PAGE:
There are some words in the Quality Analysis field that I grew to dislike: let me start with perfect. Only learning more and growing with time in my career, I realised that we may need to be a bit more careful about how we talk about our field and what are the exact expectations. If we do not, we may be stagnating in siloed tribes of QA departments full of grudge and pain of not getting the perfect software.
Perfect software does not exist – bugs do not mean that quality is bad. What matters is how you deal with bugs, mistakes, and proceed to work.
Even in 2019, at some quality focused (and not only) conferences, I occasionally hear QAs speak how they got into the field because they are perfectionists & they LOVE perfect software. Then I silently cringe, and, actually, feel a bit sad for that – I’ve been there. I was hurt when my reported bugs were not being fixed, that nobody seemed to get me and appreciate my work. However, this often goes hand in hand on how organisation is built, and, what working ways there are implemented.
When all roles collaborate, there is more empathy, more responsibility as well for any kind of an issue that gets noticed. Bugs are not a sign of bad quality, bugs are… inevitable. When we accept that there is no such thing as perfect software, but only software that has no known bugs, for example, when a bug does pop up – we can treat it as a learning opportunity. Work processes like zero-bug policy can help us with that.
In my team – the backlog has no bugs: not because there are none, but because right now we are not aware of any. Zero bug policy for us does not mean that we have zero bugs at all times, it means that once we do discover the bug – it gains the highest priority and gets tackled as soon as possible. Zero bugs are not tackled. We grab the opportunity to learn immediately. An important part here is that we are saying tackled, not necessarily fixed – some may end up being “fixed” as expected, but the decision is always made (now I just remembered that at the start of my career in my bug reports I’d be asked to add what was the expected result, and, that in my current team we do not have that in the reports – we discuss it using other ceremonies & collaboration instead of me telling what should work how).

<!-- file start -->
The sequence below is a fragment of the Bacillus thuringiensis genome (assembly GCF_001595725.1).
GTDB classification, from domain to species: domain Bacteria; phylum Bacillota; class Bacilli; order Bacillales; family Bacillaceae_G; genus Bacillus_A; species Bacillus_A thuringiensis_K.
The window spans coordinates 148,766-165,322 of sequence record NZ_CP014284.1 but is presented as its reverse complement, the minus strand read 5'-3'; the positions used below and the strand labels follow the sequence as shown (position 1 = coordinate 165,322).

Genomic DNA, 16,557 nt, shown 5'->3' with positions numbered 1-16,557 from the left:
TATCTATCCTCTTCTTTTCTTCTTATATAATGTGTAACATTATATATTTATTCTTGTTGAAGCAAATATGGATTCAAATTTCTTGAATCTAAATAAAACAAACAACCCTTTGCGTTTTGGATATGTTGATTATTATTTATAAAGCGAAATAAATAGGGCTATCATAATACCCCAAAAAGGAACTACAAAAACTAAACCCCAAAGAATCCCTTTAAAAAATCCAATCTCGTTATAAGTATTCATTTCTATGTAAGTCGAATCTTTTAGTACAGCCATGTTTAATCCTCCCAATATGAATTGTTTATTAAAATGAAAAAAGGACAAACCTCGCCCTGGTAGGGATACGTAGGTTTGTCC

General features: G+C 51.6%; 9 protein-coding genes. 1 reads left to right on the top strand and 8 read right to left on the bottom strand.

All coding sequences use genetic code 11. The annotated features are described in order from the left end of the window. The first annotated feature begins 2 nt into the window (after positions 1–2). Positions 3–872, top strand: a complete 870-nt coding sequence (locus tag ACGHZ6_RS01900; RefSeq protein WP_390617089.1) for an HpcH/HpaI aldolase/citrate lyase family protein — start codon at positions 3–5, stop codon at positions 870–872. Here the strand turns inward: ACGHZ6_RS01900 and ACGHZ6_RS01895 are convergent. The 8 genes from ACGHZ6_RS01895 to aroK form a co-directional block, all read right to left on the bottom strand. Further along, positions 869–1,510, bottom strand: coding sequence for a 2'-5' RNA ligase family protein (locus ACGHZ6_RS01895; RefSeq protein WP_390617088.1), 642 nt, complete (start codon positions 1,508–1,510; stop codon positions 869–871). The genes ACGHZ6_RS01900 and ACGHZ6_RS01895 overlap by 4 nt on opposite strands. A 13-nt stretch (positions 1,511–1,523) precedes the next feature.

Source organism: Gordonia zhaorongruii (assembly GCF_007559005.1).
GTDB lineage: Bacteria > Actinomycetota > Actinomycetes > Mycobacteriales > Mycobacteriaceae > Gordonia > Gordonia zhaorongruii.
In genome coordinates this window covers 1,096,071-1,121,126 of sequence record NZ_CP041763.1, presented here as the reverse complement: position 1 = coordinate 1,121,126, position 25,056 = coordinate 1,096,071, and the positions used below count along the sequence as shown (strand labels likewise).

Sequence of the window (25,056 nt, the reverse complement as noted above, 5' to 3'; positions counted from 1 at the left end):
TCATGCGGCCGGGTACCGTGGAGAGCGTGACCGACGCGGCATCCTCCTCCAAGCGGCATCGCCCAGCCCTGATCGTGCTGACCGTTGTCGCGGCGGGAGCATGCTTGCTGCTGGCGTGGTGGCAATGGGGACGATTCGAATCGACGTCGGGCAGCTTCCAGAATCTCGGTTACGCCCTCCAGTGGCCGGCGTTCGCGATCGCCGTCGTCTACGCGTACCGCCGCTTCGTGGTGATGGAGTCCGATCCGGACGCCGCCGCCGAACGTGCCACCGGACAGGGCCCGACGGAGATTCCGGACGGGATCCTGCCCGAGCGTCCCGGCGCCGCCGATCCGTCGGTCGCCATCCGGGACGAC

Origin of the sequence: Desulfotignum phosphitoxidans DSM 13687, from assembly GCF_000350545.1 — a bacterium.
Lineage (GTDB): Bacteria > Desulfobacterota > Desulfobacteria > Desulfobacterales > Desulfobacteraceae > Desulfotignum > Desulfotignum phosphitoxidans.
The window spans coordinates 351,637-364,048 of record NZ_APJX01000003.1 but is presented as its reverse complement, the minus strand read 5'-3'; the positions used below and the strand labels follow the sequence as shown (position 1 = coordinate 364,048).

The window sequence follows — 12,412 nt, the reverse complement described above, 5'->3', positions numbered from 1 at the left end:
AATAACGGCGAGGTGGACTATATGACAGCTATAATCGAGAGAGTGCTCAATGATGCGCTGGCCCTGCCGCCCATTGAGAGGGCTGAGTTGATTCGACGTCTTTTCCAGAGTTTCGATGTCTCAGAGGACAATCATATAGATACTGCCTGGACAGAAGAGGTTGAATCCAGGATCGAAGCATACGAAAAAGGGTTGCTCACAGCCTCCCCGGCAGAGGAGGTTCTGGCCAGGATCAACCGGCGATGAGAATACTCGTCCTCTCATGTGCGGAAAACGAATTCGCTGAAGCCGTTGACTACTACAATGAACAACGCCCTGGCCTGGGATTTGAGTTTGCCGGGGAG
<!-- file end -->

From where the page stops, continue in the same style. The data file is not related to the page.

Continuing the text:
And, this leads me to one of my main learnings I had:
Some bugs are really not that important: Value of the product may outweigh the bug-free product.
We have to make trade-offs. Sometimes a pixel shift of the UI means nothing even if for us it looks ugly (how many times I fought for bugs I thought were disastrous!). However, it all depends on the product – maybe for a UI-focused product it’s a deal-breaker, but for a different product – it’s nothing.
What changed my career was getting exposure to analytics, monitoring, metrics, logs. Understanding what actually is important to the user is eye-opening. We may think that as QAs we represent the customers, but we may be surprised! Also, having the analytics we can quantify the value of bugs (my article on Sticky Minds about monitoring goes to a bigger depth).
We all do mistakes. High-quality software means that we can recover faster from mistakes, and, are able to handle failure gracefully.
Netflix has shown a great example of failing on purpose with its idea of a Simian Army. And, to quote Cory Bennett & Ariel Tseitlin who said about that:
We have found that the best defense against major unexpected failures is to fail often.
Forget perfection – strive for continuous improvement with learning from mistakes, and consistently working on good ways of working with healthy practices adding up on a high-quality product.
P. S. Two books that popped into my head while doing this write-up and I could definitely recommend reading are Perfect Software: And Other Illusions about Testing by Gerald Weinberg, and Accelerate by Gene Kim, Jez Humble, and Nicole Forsgren. The first one touches on the perfection aspect quite a bit on a high-level, while the second one talks more about high-performing teams and how to measure success better.